In college, Juan Thompson surrounded himself with Jewish friends and a Jewish girlfriend. He spent time with her family. He spoke favorably about Israel, not always a popular thing to do at Vassar College, a liberal arts school in New York state where some students have embraced the boycott, divestment and sanctions (BDS) movement.
But the FBI is now accusing Thompson of threatening to blow up Jewish Community Centers and the Anti-Defamation League headquarters. He allegedly wrote that the bombs would create a “Jewish Newtown,” referring to the 2012 Sandy Hook Elementary School massacre.
Jewish institutions have already received more than 100 bomb threats in 2017, and Thompson is the first suspect whom authorities have named publicly. Vandals also have toppled hundreds of headstones across three Jewish cemeteries.
In a criminal complaint unsealed Friday, federal authorities alleged that Thompson sent eight bomb threats to Jewish institutions in January and February as part of a harassment campaign against an ex-girlfriend. Some of the threats named her; in others, he allegedly named himself in order to pretend that the woman was framing him, authorities said.
But according to several of Thompson’s former college classmates, the federal allegations don’t match the person they knew at Vassar, a selective school in Poughkeepsie, New York, about two hours north of New York City. For all the talk of how Donald Trump’s presidency has “emboldened” white supremacists, anti-Semites and others to commit acts of hate, Thompson, an African-American man from St. Louis, doesn’t seem to fit the bill. Interviews with those who knew him suggest he was an opportunist who saw the recent waves of threats against Jewish institutions as a convenient way to get back at an ex-girlfriend.
“When I found out that Juan had allegedly sent bomb threats,” a 2013 Vassar graduate says by email, “I was shaken to my core. I knew Juan as a caring, deeply intellectual man, who had a deep and abiding respect for people of all faiths.” That person asked that Newsweek not name him because of privacy concerns.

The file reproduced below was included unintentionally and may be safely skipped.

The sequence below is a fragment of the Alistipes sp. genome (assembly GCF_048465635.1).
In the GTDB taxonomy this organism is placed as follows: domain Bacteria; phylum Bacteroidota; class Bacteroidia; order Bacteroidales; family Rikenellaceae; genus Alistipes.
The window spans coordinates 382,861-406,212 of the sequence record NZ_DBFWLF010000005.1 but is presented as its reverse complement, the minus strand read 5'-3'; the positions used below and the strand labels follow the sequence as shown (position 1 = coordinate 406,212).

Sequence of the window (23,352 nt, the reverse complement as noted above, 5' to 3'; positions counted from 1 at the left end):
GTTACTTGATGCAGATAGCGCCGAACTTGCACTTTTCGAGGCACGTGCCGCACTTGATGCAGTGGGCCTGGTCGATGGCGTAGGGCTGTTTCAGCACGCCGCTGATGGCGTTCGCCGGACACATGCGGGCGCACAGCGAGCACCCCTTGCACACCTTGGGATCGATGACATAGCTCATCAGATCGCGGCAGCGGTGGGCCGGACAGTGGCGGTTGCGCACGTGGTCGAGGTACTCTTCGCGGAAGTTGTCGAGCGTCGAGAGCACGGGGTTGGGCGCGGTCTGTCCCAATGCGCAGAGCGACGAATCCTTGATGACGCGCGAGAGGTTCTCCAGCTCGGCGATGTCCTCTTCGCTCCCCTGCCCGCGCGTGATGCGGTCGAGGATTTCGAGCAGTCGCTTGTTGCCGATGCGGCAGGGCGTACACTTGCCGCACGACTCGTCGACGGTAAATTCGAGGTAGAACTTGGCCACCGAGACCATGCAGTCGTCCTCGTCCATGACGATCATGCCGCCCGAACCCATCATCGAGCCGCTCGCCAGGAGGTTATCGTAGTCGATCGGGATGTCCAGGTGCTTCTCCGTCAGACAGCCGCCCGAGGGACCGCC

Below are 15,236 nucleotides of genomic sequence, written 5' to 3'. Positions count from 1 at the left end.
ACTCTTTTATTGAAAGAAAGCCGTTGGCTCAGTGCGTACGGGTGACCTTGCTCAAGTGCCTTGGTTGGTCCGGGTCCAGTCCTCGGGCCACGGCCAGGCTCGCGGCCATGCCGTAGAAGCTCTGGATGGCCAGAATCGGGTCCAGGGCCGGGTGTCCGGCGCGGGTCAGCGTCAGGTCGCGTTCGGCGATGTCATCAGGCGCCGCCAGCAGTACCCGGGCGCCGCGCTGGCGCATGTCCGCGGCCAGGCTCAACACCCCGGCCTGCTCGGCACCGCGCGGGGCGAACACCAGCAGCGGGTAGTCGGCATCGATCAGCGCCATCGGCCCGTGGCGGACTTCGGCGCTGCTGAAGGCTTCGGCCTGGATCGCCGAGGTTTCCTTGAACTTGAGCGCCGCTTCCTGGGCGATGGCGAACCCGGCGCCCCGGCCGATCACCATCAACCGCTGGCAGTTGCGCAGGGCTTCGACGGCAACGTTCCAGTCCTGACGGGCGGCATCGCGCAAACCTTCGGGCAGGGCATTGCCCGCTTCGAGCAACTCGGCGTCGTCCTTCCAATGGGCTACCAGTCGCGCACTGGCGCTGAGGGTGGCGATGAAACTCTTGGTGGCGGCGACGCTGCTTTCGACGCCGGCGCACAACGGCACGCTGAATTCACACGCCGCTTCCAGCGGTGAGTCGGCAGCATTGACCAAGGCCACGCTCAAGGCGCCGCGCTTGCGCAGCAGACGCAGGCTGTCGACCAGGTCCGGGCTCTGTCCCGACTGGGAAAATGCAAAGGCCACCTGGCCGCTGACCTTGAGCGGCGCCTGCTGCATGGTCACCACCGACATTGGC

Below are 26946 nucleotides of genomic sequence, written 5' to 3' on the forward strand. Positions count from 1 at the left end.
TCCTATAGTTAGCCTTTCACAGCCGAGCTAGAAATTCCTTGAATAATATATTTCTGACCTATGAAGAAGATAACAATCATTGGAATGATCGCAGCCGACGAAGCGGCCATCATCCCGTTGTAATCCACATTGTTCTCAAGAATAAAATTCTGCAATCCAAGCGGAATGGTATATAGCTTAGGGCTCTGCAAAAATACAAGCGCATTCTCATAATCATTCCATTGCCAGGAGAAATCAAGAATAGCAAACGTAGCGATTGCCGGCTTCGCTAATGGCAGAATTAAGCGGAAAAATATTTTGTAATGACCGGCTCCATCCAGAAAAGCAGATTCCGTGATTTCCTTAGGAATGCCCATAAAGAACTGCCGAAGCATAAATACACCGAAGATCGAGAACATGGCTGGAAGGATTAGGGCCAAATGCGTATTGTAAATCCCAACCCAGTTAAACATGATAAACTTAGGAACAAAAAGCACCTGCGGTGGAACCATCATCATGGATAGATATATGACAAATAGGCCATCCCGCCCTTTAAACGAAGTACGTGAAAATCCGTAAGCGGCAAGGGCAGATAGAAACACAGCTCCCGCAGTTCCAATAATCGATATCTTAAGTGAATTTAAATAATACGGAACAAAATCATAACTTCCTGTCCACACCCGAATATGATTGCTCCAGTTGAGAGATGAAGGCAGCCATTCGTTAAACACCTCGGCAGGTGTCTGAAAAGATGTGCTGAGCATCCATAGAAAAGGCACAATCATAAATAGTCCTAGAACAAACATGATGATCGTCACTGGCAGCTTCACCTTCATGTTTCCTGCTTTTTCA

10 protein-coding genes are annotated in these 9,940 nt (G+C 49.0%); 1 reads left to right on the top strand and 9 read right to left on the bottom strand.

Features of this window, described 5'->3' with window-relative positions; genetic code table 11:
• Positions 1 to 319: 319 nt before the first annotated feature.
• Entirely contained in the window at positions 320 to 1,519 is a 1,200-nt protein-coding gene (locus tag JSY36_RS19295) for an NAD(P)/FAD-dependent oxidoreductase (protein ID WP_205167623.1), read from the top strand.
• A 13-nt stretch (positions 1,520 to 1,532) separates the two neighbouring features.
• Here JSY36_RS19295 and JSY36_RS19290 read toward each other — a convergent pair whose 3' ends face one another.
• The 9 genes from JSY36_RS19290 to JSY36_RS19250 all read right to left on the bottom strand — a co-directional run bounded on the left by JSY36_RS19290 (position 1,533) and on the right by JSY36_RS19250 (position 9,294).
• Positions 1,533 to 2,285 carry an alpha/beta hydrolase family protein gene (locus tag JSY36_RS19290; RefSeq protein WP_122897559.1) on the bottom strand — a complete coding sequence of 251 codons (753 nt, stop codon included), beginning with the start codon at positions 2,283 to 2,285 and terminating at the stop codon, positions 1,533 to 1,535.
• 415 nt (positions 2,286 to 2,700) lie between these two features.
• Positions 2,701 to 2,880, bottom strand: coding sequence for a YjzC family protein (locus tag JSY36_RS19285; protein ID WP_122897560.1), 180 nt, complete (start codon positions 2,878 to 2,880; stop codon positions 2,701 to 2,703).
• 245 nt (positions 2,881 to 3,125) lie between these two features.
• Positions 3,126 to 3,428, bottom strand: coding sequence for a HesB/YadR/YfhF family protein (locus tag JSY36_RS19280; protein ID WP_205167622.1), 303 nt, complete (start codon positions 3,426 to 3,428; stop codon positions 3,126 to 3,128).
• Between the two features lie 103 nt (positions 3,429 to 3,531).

Another former classmate who requested anonymity, also citing privacy concerns, agrees: “He never gave any sign or hint of anti-Semitism.”
“These despicable threats of violence against Jewish centers are abhorrent, and we condemn them as we condemn all acts of bias,” a Vassar spokesperson said in a statement. “Every act of hatred is a crime against us all and cannot be tolerated.”
An ‘Affinity For Jews’
Thompson arrived at college later than most, when he was in his 20s. He studied political science and enjoyed having policy discussions with classmates, according to those who knew him. “Juan always seemed like a man with more interests than time,” the 2013 graduate says. Thompson was an opinions editor, guest columnist and podcaster for The Miscellany News, Vassar’s student newspaper. None of his writing stands out as extreme. He wrote that New York state shouldn’t ban Four Loko, an alcoholic beverage that at the time contained energy ingredients, and about how former President Barack Obama was “underrated.” He took the occasional strong political stance, but those positions don’t seem out of the ordinary for a liberal arts college student.
Some Jewish community members and watchdog groups have singled out Vassar as one of several colleges where, they believe, the line between anti-Israel attitudes and anti-Semitism is sometimes blurred. A report by the AMCHA Initiative, a pro-Israel nonprofit, included Vassar on a list of 18 schools with the “highest overall anti-Semitic activity” in 2015. (Vassar is at the bottom of the list.)